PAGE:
I know you’ve had interactions with people during the course of your daily life, some of which have been wonderful experiences, some rather unremarkable in any way, and some which have been downright terrible. It’s only common sense that this is the case, based on the wide diversity of people in any part of the world.
Have you for example, ever been approaching the checkout counters in your local grocery store and quickly observed not only the length of the lines, but the identity of the people operating each checkout? I bet you have. Further, I’m willing to bet that you might even opt for a line which is slightly longer if you perceive that the Cashier is friendly, smiling, efficient and will make checking out a more pleasurable experience.
Using the same image and situation, you might see a slightly shorter line open up, but you remain in your line because the Cashier in that line appears grumpy, disinterested, almost robotic and the people being served almost appear to be an unpleasant necessity of the job. You get the picture and the image, and I suspect you have the skills to determine which of the two Cashier’s is the more engaged, happier and communicates that working in that grocery store is a positive experience – AS IS CHECKING OUT WITH THEM.
And that’s the point people. Employers are looking for the right people to pay to work for them. There will almost always be a pool of people who have the technical skills to perform a job. Being able to scan items, bag groceries, receive and process payments is not really the most important part of the job at all. The biggest challenge for those who make employment decisions is locating and selecting people who bring enthusiasm for the work and a positive attitude to the workplace, which translates into a great experience for the customers the store serves. Lose the customers to your competition and profits drop, employees hours are reduced, layoffs occur, stores reduce operating hours and close up.
It stands to reason then that in every single interaction with a potential employer, be it in your cover letter, a phone conversation, walking onto their property, in an interview or after you’ve been hired, you should be aware of the overall message you communicate with those you come in contact with.
Smiling; not a forced painful looking smile, but a genuine smile and good manners, (please and thank-you) are never out of style and too overused. You see, if you and I can spot a good employee from a bad one, it only makes sense that others are also observing us and evaluating their experience when interacting with both you and I. This is essential information whether you are a City Sewer Worker, an animal Vet, a Police Officer or the person who picks up the recycling at the end of people’s driveways.
The real measure of a successful person is when they are putting forth their best effort, working with enthusiasm, and generally appear to be enjoying what they are doing. But I can hear you questioning aloud how an unemployed Information Technology Worker can genuinely look pleased to be working temporarily making submarine sandwiches to pay the bills until they can get a job in their field. Surely the frustration they must feel, the annoyance with the underutilization of their skills entitles them to look disgusted while asking, “Want to make that a combo?”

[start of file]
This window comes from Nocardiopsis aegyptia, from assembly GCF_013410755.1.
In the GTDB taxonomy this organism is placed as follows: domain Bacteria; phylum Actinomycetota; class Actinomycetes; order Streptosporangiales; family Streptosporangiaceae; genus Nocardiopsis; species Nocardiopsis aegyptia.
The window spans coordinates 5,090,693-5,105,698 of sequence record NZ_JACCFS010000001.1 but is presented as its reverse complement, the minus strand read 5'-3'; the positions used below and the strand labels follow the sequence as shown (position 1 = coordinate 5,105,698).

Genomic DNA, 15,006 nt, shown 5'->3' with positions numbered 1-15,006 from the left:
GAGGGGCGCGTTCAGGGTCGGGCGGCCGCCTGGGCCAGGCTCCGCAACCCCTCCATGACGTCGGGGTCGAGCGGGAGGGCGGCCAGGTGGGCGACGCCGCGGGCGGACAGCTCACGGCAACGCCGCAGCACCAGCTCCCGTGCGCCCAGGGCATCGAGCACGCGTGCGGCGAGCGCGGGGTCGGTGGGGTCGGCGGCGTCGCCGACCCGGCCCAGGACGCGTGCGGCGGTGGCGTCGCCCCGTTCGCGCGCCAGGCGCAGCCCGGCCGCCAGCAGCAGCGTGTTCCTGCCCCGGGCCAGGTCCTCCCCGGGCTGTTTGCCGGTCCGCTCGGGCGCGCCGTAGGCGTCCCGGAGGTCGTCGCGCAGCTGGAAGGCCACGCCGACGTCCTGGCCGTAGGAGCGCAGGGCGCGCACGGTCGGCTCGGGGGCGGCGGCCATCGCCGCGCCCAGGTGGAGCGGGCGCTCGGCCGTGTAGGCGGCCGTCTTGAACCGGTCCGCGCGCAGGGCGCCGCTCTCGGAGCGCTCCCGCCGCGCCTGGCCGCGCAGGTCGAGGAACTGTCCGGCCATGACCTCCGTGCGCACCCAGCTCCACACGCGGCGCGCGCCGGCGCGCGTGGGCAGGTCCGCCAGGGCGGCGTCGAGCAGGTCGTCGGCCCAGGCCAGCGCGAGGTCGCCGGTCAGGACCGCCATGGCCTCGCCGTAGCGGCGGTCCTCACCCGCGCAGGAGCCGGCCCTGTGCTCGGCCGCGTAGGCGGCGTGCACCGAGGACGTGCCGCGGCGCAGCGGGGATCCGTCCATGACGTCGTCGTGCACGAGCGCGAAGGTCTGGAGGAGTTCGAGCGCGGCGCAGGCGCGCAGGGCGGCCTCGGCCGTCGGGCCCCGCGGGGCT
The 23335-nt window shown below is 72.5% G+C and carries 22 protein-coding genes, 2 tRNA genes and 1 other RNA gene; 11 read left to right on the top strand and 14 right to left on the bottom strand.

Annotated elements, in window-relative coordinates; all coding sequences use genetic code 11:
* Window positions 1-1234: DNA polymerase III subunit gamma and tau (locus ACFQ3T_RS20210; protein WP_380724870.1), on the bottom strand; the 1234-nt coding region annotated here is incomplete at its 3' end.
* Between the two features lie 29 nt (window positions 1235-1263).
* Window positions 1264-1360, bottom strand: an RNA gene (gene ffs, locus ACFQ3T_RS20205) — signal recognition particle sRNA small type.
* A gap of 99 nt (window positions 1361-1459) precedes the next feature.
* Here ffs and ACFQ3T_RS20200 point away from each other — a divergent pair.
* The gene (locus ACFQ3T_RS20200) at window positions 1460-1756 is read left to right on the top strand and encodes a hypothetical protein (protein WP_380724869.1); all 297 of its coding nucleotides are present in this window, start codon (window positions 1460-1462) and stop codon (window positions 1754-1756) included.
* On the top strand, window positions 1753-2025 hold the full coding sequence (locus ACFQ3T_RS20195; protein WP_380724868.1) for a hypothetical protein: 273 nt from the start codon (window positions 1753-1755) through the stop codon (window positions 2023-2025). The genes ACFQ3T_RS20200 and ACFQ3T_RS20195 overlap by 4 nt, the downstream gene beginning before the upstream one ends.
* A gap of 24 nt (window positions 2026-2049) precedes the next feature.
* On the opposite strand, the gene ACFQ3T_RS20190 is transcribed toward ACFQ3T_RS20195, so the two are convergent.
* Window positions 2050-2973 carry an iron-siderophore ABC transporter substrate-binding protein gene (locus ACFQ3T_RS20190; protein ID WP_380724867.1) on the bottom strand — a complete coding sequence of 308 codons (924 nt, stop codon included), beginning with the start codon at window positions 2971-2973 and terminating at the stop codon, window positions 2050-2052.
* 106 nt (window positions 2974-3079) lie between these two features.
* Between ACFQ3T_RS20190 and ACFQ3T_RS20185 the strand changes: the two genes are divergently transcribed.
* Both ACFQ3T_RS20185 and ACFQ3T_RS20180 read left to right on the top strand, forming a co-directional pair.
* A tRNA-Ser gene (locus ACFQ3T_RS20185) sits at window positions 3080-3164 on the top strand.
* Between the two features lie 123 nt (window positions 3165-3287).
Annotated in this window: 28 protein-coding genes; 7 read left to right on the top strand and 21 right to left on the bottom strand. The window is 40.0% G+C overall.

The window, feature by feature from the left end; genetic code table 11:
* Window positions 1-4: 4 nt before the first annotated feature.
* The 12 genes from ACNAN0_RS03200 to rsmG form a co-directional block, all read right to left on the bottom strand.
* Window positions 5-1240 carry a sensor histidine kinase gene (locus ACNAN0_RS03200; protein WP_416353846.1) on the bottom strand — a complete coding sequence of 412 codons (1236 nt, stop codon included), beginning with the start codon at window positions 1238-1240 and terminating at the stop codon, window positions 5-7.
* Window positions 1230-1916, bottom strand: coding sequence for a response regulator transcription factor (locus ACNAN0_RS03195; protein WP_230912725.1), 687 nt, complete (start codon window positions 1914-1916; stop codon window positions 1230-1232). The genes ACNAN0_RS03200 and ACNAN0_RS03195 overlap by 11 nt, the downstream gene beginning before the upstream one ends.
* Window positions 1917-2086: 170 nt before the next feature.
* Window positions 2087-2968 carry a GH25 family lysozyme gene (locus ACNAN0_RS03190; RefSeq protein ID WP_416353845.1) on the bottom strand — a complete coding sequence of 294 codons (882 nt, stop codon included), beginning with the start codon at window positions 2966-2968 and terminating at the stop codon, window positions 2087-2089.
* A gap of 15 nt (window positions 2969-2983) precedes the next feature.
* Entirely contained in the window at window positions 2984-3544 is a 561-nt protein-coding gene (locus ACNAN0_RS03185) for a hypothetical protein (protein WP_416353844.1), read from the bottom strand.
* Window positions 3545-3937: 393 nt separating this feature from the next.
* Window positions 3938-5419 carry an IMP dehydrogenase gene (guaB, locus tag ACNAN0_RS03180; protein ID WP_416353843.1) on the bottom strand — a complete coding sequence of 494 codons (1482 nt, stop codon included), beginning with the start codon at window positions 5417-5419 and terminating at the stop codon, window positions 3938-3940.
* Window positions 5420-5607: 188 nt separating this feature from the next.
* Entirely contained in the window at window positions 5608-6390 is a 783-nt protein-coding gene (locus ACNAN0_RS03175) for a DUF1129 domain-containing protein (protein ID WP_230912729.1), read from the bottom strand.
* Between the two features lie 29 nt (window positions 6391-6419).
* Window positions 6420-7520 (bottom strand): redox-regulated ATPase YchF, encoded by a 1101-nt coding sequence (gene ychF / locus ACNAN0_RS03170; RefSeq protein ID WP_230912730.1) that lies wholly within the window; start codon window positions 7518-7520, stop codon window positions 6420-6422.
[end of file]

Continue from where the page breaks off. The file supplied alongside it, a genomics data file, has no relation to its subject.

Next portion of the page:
My answer is that their frustration might be entirely justified, but if they allow themselves to only see the underutilization of their skills and that results in poor service, they are hurting themselves more than they know. Take for example the possibility that the owner of the sandwich shop owns not just the one operation but 3 or 4. That person probably has some technology needs. Might they need some IT assistance from time to time? Might they as a small business owner have many other contacts in the hospitality sector and know people he or she could speak to on their behalf if they filled their own tech issues? You bet.
Good employees invest themselves in the work they are paid to do and do it with focus. They leave their problems outside the workplace as best they can an immerse themselves in the work at hand. If it’s a customer service job, they take a real interest in understanding their customers needs, practice their listening skills, problem-resolution skills, customer retention skills. Those same skills if you re-read them are all transferable skills. YOU CAN TAKE THEM TO YOUR NEXT JOB!
Not to be paranoid, but people are watching us. It might be our boss who notes how fast we learn, our co-workers who know how willing we are to lend a hand, our customer’s who put in a good word with Management on how friendly we are. These people may all be a future job reference for the smart employee working outside their field; and at the least they represent good examples of your skills in future interviews.
Every day you have a choice, as do I. We alone choose to be positive influence or a cancer in our places of work. Stop justifying your bad attitude if you do that; stop blaming your upbringing if it was poor. Start making the time you have now productive, positive and work with enthusiasm.
Choose to have a great day!